In one way or another, this is an activation of the ‘Bilbao effect’: Stormen has become an irreplaceable part of Bodø’s shorefront and an important attraction for tourists. The streets around Stormen have been repaired and the municipality also has plans to upgrade the entire embankment, including a shopping centre alongside the harbour and a museum on the water. The world has every reason to see Stormen as part of “Bodø’s entering a new era”.

The new era needs witnesses, so new educational institutions “which children will enjoy visiting” are being built here. Bodø’s intermediate school was erected in 2015 to a design which was a collaboration between Bølgeblikk and KVADRAT arkitekter. The large atrium situated where the building turns is open to the town. Interestingly, this atrium is an undisguised recollection of the library at Stormen, but slightly adapted to meet the needs of children and teenagers. There is the same pure white colour, the same wooden inserts to create a feeling of coziness, and the same openness. Finally, there is the same staircase dominating the interior – this time, admittedly, in combination with a recreational amphitheatre. The interior is given a playful quality by wooden geometrical figures floating in space. Outside the main entrance is a sculpture by Irene Nordli.

For students on the periphery of the town a modern campus for Nord University has been built. Everything said above about the interiors of the two buildings above applies to the internal spaces of this campus too, except that here brick has been used instead of wood.

Another important example of contemporary architecture in Bodø is the reconstruction of Nordland Hospital. A glass mansard has been built onto the historical hospital building, which was erected in the 1960s, and cladding of light-coloured granite has been added. In addition, two new blocks have been built to house laboratories and a medical centre. Inside, at the line where the old and new buildings meet, there is an ‘atrium-street’ with a recreational function linking all the hospital’s sections. Here too recourse has been had to contemporary art: at the entrance to the hospital we are met by androgynous faceless creatures made from stone (the work of the artists Inghild Karlsen and Bo Blstor) and the sterile interior is diluted with a series of striking art objects. The exterior of the renovated hospital, meanwhile, gives rise to numerous questions: the historical block is literally squashed by the parallelepiped of the contemporary addition; this is extremely symbolical, given the ambitious plans the town has to build a Smart City with a total area of more than 13 square kilometres.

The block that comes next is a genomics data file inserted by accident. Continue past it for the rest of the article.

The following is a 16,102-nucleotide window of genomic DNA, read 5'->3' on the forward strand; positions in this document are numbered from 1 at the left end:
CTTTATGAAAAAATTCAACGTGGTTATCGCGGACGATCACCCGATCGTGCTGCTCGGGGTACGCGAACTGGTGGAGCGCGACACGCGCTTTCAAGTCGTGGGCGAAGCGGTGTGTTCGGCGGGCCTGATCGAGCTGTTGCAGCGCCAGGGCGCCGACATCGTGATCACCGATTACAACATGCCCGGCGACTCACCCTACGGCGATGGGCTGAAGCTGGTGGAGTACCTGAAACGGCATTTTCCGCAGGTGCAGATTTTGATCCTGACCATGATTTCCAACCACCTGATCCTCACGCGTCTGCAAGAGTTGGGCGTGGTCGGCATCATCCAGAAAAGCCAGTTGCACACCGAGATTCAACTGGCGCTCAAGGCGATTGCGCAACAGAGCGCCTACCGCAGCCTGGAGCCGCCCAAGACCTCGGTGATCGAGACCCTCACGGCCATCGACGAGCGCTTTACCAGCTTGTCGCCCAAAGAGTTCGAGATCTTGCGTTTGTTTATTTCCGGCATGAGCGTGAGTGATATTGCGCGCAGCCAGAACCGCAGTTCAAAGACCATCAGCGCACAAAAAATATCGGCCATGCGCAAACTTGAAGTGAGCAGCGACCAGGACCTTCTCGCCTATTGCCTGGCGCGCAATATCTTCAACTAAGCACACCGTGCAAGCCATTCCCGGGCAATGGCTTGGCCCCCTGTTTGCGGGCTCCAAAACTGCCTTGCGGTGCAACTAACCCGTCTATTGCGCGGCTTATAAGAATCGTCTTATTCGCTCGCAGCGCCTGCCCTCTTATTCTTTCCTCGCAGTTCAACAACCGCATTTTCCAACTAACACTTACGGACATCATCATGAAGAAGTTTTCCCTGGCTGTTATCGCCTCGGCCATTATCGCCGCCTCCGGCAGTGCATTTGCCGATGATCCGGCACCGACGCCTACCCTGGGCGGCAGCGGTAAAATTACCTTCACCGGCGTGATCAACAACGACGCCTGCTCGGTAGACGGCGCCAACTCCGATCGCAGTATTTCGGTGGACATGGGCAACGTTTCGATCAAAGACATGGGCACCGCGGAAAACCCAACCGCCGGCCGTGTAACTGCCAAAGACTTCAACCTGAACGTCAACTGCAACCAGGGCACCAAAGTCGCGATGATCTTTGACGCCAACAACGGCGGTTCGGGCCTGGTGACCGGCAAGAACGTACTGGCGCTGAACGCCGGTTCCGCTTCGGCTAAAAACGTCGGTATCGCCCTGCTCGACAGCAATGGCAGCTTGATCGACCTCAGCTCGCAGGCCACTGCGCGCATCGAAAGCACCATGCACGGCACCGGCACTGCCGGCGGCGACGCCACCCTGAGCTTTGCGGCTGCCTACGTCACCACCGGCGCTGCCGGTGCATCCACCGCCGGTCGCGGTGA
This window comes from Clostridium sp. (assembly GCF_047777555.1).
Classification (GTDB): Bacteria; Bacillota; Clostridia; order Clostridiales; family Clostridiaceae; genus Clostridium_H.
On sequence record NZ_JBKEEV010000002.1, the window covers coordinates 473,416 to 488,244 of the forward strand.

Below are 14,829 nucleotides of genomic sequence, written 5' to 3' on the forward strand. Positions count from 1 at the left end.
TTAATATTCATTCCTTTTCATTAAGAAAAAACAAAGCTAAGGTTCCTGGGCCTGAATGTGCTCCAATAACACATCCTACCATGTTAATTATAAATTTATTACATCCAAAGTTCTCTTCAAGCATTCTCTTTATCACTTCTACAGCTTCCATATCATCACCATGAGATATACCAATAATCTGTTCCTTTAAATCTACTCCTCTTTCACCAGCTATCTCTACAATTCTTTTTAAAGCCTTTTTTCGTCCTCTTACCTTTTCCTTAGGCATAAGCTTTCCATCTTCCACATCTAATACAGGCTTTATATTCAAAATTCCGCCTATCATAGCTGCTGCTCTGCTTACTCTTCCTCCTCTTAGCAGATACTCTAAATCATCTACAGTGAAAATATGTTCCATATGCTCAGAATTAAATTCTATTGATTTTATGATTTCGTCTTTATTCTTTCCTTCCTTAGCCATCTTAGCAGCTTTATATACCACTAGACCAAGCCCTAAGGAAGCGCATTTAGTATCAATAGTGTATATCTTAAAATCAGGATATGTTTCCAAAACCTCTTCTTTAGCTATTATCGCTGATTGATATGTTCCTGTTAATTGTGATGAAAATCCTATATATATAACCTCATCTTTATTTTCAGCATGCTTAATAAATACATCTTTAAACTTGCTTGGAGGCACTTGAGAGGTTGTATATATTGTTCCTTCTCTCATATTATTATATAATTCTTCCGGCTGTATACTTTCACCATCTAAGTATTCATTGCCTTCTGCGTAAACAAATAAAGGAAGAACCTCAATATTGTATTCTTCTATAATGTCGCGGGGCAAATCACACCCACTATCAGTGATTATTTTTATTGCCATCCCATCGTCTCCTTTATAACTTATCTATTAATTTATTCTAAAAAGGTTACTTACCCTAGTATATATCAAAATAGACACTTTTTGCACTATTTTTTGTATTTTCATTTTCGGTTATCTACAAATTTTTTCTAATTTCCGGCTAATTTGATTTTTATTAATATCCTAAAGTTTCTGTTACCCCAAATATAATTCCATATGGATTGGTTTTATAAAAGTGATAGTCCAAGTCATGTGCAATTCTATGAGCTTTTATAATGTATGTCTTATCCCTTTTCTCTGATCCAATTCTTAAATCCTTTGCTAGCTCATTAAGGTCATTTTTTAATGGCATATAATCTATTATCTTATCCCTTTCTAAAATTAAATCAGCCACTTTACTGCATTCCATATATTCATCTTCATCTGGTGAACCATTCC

It is not difficult to identify features which Bodø’s contemporary buildings have in common: the ubiquitous presence of the colour white; the abundance of open spaces, panoramic windows, and recreational zones; and, of course, contemporary art inside and out.